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August 1, 2022

Restaurant industry’s worker shortage, other challenges raise fears of mass closures

PHOTO | CONTRIBUTED Scott Smith (left) and Steve Abrams are the majority owners of the well-known Max Hospitality restaurant group.

The pandemic walloped Connecticut’s restaurant industry. More than two years later, customers have returned, but eateries continue to face an arguably more daunting challenge: They can’t hire staff.

“It’s nearly impossible to find workers,” said Alison De Renzi, co-owner and manager of L’Orcio, a fine-dining establishment in New Haven. “It’s very frustrating.”

Connecticut Restaurant Association President and CEO Scott Dolch said the state’s food service labor shortage is at near crisis levels, with restaurant staffs down 30% to 40% from pre-pandemic levels.

Scott Dolch

He estimated the industry is short 20,000 to 22,000 workers with no end in sight. Couple that with inflation driving up wages and the cost of everything else, and you have a perfect storm pushing many state restaurants to the brink, Dolch said.

“It’s a very scary time right now,” he said. “The reality is people are out, people are supporting (restaurants). But perception isn’t reality. People see a busy restaurant and think they are turning a profit.”

Steve Abrams, vice president of Max Hospitality — which operates 10 restaurants, most of them in the Hartford area including Max Downtown and Trumbull Kitchen in downtown Hartford, and a catering business — said he has been able to hang on to his more skilled employees but can’t find workers for less skilled positions.

All but a few of his kitchens are short staffed, leaving the remaining employees working harder than ever, he said.

Abrams laid some of the blame on the pandemic, which led many food-service employees to rethink their lives and careers, he said.

Francesco d’Amuri and Alison De Renzi co-own New Haven’s L’Orcio restaurant.

“The restaurant industry kind of got turned upside down, and the world changed,” he said. “I believe that many people who were in those positions realized that it was perhaps a better lifestyle to have a different kind of job.”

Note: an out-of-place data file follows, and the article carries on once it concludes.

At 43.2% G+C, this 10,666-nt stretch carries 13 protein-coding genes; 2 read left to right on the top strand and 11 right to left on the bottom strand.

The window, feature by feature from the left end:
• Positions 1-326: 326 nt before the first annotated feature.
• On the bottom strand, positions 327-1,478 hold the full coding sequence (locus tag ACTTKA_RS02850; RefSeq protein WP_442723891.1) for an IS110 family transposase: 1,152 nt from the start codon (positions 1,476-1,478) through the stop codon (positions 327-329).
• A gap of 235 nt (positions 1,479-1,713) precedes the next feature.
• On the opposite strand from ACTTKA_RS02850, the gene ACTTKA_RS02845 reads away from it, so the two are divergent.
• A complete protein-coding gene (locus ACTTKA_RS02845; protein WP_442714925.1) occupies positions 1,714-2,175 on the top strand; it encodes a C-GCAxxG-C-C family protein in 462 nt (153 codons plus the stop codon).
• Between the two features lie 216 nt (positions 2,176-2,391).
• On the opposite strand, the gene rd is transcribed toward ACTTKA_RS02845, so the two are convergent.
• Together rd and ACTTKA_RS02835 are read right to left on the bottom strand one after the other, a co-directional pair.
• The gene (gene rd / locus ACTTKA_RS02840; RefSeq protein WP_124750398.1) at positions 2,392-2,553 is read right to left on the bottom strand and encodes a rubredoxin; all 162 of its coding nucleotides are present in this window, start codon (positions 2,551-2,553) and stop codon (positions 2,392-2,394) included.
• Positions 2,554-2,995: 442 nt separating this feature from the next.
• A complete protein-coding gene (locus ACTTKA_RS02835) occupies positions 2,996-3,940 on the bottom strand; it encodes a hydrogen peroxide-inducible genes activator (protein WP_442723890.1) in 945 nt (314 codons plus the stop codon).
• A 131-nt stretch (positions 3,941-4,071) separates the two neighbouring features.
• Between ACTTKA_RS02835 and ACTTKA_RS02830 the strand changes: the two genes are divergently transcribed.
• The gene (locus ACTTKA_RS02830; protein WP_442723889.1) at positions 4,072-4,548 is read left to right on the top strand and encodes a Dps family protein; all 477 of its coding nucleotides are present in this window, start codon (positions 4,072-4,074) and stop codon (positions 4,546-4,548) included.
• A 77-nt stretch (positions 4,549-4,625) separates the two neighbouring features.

The tight labor market in the wake of the worst of the pandemic made things worse, Abrams said. Even when he hires someone, it’s not uncommon for them to quit after a few days to look for something better, he said.

“There are people around here that will come in and apply for a job and work one or two days and leave,” Abrams said.

While Max’s may be retaining its top-line employees, the inability to hire less skilled workers robs it of a farm team. The group has a policy of moving workers who show promise up the ladder, starting them on knife skills and preparing cold dishes and then moving them to more challenging tasks, he said.

Max’s has reacted by stepping up recruiting — its human resources manager now spends most of her time beating the bushes for employees — and offering signing bonuses payable after a worker works a certain number of days, Abrams said. The group is also offering employees $1,000 bounties for each person they refer who works out, he said.

Over the longer term, Abrams said the group is looking into greater automation, machines, for example, that slice vegetables and french fries. The restaurant, which has been hit by a big increase in the cost of virtually everything — meat alone has gone up 25% to 30% in two years — is also making less profit to spare its customers sticker shock, he said.

“We’d much rather take a little bit of a hit on our margins and make sure we are running lean and mean before we raise prices on our menu,” Abrams said.

De Renzi tells a similar story at L’Orcio in New Haven, which she co-owns with her chef-husband. She said she doesn’t know how anyone can make it today unless they are owner-operators able to do pretty much everything.

“In our situation, I can serve tables, I can host and tend bar,” De Renzi said. “I can’t imagine a restaurant anymore that didn’t have an owner who couldn’t do every part of the job.”

L’Orcio, which will celebrate its 20th anniversary in February, has struggled to hire workers of any kind, from kitchen help to servers to a hostess, she said. Many kitchen workers shy away from the complexity of the food, and the restaurant went months without a hostess, she said.

De Renzi said she tried to bring on four new servers for the summer but none of them ended up being hired because they got better offers, or wanted to work only certain days. The restaurant has managed to pull through by bringing in a relative and the couple’s teenage daughter to work, she said.

“It’s been tough,” De Renzi said. “I feel very fortunate because I have a very long-standing work crew that has been working for me for years, if not decades. Certainly it’s not sustainable.”

Mass closures

Dolch said he is concerned that the formidable obstacles state restaurants face could lead to mass closures.

He noted that 73% of state eateries are locally-owned instead of being franchises or chains, which he cites as a major reason for the vibrancy of the state’s food scene. He fears the local owner-operator will be supplanted by big chains that can better absorb rising costs and labor shortages.

To fight back, Dolch said he is planning events for owners to showcase ways to navigate the increasingly challenging business environment. Those challenges however, aren’t going away any time soon, he said.

“We’re not going to flip a switch, and we’re going back to normal,” Dolch said. “This is going to take years.”

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